Monthly Archives: May 2012

VMware View 5.1 Storage Accelerator in Action

Early today VMware formally announced the (almost) release of VMware View 5.1. Many assumed that View 5.1 would support vSphere 5 Content Based Read Cache (also known as CBRC); they were correct. For those who have been living under a rock, vSphere 5 has the ability to cache bits of a virtual machine in ram, where latency is measured in nanoseconds and not milliseconds. This is of particular benefit for linked clone virtual machines, where under View 5.x you have up to 1000 clones linked to a single image. Note: CBRC is referred to within VMware View as “VMware View Storage Accelerator”; this is the official term now that View 5.1 has been released.

Andre Leibovici of VMware has had a series of blog posts all about CBRC. Rather than plagiarize all his hard work, I’m going to recommend you visit his site if you want a technical introduction into how CBRC works.

Earlier this week I finished up some testing that shows exactly what CBRC does. The following graphs show IO reduction for three specific scenarios: 2000 desktop boot storm, logon storm, and on demand virus scan storm. View 5.1 allows you to enable caching for either the master replica image OR the master replica image and the persistent disks. My hosts in this case were rather close to overcommitting memory, so I chose to cache the master replica image only to minimize the amount of ram used for the cache. Read this to understand how much ram you will need based on your own settings.

I created these graphs because they are those which show the greatest amount of benefit from CBRC. Remember that much of the EUC storage workload is writes, so I’m looking for read heavy scenarios in order to find out what CBRC can really do.

The stats are all reads of the master replica image measured using ESXTOP. Storage stats are interesting enough, but the truth is if you see less reads at the ESXi host you will see less reads within your storage environment.

The results

So that you have some perspective, you are looking at results for a ESXi host that is running 143 Windows 7 desktops. I was actually testing 2000 desktops at once, but for simplicities sake I am showing the results for only one of my hosts.


Do I really need to explain this? Yes there was still a (small) read spike at the 2 minute mark even with CBRC enabled, but even with that you are looking at over a 95% reduction in reads (red line) to the replica image. Even though vSphere uses at most 2 GB of ram for CBRC, the working set (the data that is actually read) of the master replica image is rather small during boot up.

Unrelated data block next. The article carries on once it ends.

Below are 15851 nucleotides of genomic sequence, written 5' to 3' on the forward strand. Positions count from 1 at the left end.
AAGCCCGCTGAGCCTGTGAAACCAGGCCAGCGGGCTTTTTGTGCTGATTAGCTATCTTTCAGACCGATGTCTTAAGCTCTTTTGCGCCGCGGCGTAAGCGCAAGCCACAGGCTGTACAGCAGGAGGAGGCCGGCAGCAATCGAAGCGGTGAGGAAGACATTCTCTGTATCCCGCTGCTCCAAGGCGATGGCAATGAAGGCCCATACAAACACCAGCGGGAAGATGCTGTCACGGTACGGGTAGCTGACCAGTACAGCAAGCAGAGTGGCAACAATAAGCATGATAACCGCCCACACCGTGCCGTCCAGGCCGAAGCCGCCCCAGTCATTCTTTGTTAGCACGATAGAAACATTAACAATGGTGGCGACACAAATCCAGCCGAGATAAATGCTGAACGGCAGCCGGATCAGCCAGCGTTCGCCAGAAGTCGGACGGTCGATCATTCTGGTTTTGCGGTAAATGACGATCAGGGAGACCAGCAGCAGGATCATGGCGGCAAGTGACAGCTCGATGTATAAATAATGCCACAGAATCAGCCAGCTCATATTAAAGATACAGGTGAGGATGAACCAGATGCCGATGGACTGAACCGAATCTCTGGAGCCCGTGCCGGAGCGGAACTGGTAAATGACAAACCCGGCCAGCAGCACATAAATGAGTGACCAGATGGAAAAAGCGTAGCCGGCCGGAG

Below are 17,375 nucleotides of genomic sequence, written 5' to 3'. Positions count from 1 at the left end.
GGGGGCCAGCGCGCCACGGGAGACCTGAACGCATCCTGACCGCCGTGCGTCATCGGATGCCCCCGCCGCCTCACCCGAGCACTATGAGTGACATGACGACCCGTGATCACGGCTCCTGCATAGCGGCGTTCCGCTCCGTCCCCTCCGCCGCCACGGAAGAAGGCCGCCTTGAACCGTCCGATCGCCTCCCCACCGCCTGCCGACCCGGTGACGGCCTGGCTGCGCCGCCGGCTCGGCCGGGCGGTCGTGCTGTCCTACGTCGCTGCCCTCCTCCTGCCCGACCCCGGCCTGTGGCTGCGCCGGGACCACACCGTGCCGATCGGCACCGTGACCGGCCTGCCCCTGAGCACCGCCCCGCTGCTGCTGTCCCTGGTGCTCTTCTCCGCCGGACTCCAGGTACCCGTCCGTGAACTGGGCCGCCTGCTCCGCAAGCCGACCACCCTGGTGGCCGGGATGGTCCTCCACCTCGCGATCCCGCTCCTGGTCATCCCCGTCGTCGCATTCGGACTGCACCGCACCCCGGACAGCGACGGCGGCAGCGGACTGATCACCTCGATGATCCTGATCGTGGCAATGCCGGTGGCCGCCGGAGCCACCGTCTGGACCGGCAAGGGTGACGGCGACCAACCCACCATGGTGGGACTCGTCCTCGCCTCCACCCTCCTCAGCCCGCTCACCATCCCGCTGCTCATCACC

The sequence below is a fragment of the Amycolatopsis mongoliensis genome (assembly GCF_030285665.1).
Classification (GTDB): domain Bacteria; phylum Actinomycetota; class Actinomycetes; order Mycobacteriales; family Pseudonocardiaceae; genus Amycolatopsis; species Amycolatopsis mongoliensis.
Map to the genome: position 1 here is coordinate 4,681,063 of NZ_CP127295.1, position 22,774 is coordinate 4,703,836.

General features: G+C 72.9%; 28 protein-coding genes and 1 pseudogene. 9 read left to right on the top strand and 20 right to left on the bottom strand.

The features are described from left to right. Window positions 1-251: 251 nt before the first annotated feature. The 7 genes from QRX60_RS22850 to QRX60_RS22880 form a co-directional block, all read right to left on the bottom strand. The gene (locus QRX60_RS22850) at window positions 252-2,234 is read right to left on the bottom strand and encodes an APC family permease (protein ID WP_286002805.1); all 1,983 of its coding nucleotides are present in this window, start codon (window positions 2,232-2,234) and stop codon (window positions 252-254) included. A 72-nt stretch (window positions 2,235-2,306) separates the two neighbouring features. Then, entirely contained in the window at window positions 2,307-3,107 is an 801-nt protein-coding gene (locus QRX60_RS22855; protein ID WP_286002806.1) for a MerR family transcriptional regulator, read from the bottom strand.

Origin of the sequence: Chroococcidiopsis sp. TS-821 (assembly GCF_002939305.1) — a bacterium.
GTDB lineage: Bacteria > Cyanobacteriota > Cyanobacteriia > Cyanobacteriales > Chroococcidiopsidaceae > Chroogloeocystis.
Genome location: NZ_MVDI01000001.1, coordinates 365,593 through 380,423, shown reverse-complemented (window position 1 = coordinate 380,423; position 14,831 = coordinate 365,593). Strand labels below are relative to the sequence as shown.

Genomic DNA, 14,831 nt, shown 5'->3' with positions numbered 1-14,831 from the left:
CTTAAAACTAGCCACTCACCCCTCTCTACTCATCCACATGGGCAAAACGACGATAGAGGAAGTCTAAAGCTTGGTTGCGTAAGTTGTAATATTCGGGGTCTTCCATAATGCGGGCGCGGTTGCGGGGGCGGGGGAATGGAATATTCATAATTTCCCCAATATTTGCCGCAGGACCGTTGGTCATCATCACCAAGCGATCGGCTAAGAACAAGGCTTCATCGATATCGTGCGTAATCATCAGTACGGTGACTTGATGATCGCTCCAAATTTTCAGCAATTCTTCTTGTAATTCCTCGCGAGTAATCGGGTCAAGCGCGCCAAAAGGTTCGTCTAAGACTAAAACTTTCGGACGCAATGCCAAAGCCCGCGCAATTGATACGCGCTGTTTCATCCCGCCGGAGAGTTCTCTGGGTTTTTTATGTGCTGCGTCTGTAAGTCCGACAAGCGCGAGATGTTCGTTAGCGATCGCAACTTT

This is a 90 minute logon storm. Again, the benefits of CBRC during this window are obvious. With CBRC enabled (blue line) the reads to the replica image were again reduced by over 95% on average. This would be of great benefit in environments where logon storms were a frequent occurrence.


Let me preface this graph by saying that you really should be using antivirus solutions that are optimized for EUC environments. This includes vShield Endpoint (with McAfee or Trend Micro plugins) or even McAfee MOVE. I’ve tested them all, and they are a huge improvement over traditional client-based AV tools. Now that I’ve gotten that out of the way, you are looking at an AV scan storm that used the McAfee command line AV client. Each AV session was initiated one right after another, a process which takes about 5-7 seconds per desktop. In this case not only was IO reduced by over 70% (blue line), with CBRC enabled the scans finished in less than a third of the time of the “no CBRC” test. AV scan storms are among the most “stressful” storage tests I do, and CBRC enabled amazing results.

The question is does CBRC change my storage requirements? My opinion: In most cases not really. If I were to show you steady state IO during a Login VSI user simulation test you would see maybe a percent or two reduction in IO to the replica master image, which means that you really can’t adjust your core storage design. I consider CBRC a safety valve that helps you maintain desktop performance during those periods of load that may otherwise affect desktop performance. Given that only a few GB of ram are required, you may find the CBRC a no brainer. As always, test in a lab or with a small pilot first before deploying into production.

- Jason